Sun is doing some research to see if they can effectively create computer chips that don’t connect to the board via wires. Instead, they are planning on creating chips that pass data wirelessly via induction.
“It is not that on chip wires are evil. It is just that they are large,” Drost said. “The number of pins to get to the outside world has gone up only 5 (percent) to 10 percent a year.”
By contrast, proximity communication relies on capacitive coupling—the ability of two electrically charged devices close to each other to interact. Transmitters on one chip can send signals to another. These signals are then amplified. A much higher number of transmitter/receiver pairs than pins can be inserted in a specific area, which allows for more simultaneous connections.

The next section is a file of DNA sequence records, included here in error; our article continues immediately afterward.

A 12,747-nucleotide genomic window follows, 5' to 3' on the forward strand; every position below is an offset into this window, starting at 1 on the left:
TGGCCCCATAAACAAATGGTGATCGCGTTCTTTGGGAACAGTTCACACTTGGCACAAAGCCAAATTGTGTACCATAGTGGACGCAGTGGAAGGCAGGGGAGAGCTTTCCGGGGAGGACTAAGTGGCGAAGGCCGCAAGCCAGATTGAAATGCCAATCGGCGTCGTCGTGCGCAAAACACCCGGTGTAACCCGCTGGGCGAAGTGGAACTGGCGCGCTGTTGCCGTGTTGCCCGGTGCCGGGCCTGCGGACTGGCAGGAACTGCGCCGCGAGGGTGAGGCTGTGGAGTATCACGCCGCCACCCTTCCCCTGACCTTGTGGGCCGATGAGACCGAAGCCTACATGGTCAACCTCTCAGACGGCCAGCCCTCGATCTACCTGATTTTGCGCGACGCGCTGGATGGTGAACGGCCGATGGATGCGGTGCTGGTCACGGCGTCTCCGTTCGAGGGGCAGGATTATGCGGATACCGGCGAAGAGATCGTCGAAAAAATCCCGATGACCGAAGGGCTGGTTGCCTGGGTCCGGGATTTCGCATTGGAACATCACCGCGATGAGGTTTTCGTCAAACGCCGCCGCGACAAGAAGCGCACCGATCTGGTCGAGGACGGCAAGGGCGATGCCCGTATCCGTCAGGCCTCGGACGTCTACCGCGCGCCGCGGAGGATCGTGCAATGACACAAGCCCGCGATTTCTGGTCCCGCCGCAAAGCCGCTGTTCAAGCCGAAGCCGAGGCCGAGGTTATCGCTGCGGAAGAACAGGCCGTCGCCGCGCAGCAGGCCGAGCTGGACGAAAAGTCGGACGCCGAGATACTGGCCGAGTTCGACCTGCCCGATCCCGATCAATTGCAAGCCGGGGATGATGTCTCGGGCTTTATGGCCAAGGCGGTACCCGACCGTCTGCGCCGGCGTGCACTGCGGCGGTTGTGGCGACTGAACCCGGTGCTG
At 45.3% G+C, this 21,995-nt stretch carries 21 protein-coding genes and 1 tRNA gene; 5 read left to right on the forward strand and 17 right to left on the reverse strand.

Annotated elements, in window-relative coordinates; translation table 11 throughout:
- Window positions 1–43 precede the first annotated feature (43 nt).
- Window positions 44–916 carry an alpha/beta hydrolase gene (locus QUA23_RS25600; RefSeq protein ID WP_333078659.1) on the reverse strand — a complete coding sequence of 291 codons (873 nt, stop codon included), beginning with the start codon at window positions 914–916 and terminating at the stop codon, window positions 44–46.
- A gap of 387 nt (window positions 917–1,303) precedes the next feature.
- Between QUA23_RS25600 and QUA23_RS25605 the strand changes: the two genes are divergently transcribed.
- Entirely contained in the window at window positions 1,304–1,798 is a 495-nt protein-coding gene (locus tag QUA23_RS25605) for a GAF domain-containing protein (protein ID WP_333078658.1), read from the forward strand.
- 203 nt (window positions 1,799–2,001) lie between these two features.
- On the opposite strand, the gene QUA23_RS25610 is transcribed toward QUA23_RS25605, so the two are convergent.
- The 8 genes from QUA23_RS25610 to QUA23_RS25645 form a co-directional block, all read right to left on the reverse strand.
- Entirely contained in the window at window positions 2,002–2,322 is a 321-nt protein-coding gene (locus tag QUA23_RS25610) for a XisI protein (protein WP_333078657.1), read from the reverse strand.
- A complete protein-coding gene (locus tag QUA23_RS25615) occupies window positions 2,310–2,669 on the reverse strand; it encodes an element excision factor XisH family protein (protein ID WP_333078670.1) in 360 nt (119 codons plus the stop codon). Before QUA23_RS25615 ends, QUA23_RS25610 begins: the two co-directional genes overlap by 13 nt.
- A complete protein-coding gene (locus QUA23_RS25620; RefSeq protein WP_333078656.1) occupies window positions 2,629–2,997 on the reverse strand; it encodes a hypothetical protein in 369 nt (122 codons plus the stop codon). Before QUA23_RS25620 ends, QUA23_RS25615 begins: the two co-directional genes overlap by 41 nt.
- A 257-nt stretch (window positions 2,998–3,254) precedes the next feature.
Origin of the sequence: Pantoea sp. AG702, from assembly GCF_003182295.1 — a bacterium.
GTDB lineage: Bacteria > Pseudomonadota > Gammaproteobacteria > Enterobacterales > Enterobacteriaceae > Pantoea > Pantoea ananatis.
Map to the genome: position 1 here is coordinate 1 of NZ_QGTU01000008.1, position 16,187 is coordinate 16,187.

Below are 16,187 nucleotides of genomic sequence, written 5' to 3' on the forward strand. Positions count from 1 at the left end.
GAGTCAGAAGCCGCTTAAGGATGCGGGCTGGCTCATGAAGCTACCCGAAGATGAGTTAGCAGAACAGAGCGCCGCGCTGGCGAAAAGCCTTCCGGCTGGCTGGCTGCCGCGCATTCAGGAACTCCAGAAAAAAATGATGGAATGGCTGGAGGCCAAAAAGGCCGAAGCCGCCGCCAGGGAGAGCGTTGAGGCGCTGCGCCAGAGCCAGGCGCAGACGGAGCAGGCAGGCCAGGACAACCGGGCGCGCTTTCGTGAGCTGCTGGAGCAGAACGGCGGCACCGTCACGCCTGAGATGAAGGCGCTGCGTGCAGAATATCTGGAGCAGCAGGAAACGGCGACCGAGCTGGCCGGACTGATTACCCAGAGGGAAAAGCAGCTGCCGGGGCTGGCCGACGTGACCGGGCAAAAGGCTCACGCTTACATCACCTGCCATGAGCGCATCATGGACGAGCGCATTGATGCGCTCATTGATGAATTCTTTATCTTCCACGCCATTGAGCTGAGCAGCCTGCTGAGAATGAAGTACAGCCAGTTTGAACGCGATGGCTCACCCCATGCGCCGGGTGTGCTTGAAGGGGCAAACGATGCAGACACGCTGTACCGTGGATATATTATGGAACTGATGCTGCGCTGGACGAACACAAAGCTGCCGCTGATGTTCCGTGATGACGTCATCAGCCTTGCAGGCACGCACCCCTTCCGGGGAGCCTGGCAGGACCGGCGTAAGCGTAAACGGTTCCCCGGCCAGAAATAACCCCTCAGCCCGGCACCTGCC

The problem becomes how to keep chips in alignment. If you have transmitters and receivers that tightly packed, then even minor vibration will misalign the inputs, a problem that physical pins don’t have to deal with.